The system of the invention is highly effective in operation, positively preventing surging while assuring supply flow rates under varying demands and affording maximum efficiency of operation. As specifically disclosed herein, the system is preferably implemented through use of pneumatic sensing, transmitting, and control components to be of relatively simplified form, thereby affording low cost of installation and simplified maintenance. However, the invention may be embodied with electronic digital and/or analog elements in a digital computer or other electronic control system.

BRIEF DESCRIPTION OF THE DRAWINGS

FIG. 1 comprises a block diagram of a first embodiment of the system of the invention; and

FIG. 2 comprises a block diagram of a second embodiment of the invention.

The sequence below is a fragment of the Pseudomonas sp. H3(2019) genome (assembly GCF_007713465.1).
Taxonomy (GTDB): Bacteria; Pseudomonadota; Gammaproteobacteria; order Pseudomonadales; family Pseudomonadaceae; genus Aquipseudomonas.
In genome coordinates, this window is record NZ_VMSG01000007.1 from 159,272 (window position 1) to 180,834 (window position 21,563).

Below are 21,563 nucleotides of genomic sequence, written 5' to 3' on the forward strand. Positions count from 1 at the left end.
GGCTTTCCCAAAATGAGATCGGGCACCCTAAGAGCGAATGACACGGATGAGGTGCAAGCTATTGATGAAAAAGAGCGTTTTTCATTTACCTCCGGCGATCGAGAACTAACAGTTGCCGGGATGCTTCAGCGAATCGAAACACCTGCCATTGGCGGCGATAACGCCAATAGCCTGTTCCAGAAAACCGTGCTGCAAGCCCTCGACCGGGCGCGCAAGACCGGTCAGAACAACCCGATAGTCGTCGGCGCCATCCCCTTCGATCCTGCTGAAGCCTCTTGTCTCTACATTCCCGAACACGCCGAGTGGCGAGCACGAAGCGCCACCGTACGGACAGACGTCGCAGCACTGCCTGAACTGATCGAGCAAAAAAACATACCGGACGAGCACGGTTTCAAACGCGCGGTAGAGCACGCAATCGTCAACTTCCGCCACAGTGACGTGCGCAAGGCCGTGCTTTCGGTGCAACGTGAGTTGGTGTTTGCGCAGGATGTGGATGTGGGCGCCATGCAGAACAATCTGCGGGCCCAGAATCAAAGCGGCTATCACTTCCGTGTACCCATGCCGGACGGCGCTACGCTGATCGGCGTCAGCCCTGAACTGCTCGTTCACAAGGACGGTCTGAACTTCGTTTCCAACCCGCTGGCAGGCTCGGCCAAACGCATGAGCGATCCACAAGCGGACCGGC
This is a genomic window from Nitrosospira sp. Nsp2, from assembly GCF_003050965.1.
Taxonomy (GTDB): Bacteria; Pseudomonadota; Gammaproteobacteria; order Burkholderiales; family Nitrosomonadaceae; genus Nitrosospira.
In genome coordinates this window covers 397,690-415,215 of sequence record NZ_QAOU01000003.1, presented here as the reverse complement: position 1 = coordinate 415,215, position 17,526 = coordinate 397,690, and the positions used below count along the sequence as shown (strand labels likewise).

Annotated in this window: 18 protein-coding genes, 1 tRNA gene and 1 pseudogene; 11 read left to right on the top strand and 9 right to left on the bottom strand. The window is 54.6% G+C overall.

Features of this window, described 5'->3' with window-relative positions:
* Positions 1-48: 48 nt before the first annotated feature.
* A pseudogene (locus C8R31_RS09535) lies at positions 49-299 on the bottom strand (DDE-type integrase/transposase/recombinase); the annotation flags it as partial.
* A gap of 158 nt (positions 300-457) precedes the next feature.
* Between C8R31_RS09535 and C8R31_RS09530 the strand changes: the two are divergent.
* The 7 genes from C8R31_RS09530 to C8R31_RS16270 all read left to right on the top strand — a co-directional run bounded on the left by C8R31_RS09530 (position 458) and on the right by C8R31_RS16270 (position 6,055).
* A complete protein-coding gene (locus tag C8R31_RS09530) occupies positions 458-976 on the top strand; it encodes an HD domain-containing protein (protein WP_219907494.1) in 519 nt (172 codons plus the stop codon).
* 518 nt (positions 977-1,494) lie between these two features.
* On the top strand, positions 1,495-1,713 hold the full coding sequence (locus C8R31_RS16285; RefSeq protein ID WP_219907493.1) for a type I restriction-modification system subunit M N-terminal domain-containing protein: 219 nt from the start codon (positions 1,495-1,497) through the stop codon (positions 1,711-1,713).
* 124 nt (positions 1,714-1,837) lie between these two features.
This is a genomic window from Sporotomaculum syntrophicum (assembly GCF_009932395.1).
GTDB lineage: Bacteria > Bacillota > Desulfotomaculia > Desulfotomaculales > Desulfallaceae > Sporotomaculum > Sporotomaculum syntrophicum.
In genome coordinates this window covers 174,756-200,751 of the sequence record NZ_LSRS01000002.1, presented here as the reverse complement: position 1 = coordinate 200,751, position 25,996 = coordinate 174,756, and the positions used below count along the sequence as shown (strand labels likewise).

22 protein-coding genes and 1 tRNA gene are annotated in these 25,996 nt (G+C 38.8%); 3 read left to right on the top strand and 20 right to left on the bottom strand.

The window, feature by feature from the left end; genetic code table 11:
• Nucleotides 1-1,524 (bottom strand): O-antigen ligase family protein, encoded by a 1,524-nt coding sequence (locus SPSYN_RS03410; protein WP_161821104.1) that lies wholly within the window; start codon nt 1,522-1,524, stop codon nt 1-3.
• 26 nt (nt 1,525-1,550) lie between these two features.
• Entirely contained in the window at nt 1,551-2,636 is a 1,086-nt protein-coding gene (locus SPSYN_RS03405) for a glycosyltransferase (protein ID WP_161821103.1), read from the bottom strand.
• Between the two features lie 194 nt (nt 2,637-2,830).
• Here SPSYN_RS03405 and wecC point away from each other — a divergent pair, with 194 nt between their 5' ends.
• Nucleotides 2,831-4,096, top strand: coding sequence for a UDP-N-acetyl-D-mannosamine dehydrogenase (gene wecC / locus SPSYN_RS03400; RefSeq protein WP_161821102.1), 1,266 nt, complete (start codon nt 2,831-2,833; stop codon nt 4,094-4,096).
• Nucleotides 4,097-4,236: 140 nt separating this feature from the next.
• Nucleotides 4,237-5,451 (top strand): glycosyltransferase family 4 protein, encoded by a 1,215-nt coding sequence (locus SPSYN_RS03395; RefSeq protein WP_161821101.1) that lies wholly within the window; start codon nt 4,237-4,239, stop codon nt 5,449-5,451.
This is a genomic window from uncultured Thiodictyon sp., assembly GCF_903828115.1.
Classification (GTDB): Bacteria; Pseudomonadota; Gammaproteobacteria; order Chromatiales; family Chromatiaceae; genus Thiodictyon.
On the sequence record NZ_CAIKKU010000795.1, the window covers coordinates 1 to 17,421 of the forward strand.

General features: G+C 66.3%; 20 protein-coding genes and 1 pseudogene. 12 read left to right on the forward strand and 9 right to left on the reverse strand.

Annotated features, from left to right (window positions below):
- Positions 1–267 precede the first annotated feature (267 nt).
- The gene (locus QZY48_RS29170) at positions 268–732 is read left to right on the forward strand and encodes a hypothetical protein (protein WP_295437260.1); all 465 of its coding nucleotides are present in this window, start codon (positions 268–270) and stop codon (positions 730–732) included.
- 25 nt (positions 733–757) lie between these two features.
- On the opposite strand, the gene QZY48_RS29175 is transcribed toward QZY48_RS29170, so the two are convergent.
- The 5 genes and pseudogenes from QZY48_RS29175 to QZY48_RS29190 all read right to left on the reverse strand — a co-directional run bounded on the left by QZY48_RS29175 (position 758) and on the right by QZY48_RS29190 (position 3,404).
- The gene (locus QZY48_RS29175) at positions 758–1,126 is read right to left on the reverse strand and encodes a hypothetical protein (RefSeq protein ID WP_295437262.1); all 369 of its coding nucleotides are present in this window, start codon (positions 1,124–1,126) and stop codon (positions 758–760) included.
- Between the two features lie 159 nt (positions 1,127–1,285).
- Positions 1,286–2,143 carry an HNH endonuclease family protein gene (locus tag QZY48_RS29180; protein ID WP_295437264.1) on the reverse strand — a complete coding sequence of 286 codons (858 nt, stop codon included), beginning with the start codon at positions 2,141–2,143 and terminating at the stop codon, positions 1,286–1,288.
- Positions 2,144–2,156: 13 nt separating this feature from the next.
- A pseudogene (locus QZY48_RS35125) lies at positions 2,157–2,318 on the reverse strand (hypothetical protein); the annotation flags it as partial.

In FIG. 1, a supply blower 10 is shown diagrammatically to include a fan-like element 12, driven through a pulley and belt arrangement from an electric motor 14, and a system of movable louvers 16. Duct 18 receives the discharge or output of the supply blower 10 and conveys that output to an air conditioning system 20, which may be for cooling and/or heating of the air supplied to it. A facility or building 22 serviced by the system is shown to include a plurality of individual rooms 22a through 22f each of which receives an individual supply of the conditioned air by distribution through a header system 24. With reference only to the system as illustrated for the room 22a, since the others are identical, a duct 26 conveys the air from the header 24 and through a damper 28 to the interior of the room. A thermostat 30 responds to the temperature conditions obtaining in the room to automatically adjust the damper 28 to obtain a desired rate of supply of air to the room 22a. The spent air in the room is exhausted through a ventilator 32 associated with a return header 34, and is supplied by duct 36 to the return blower 40.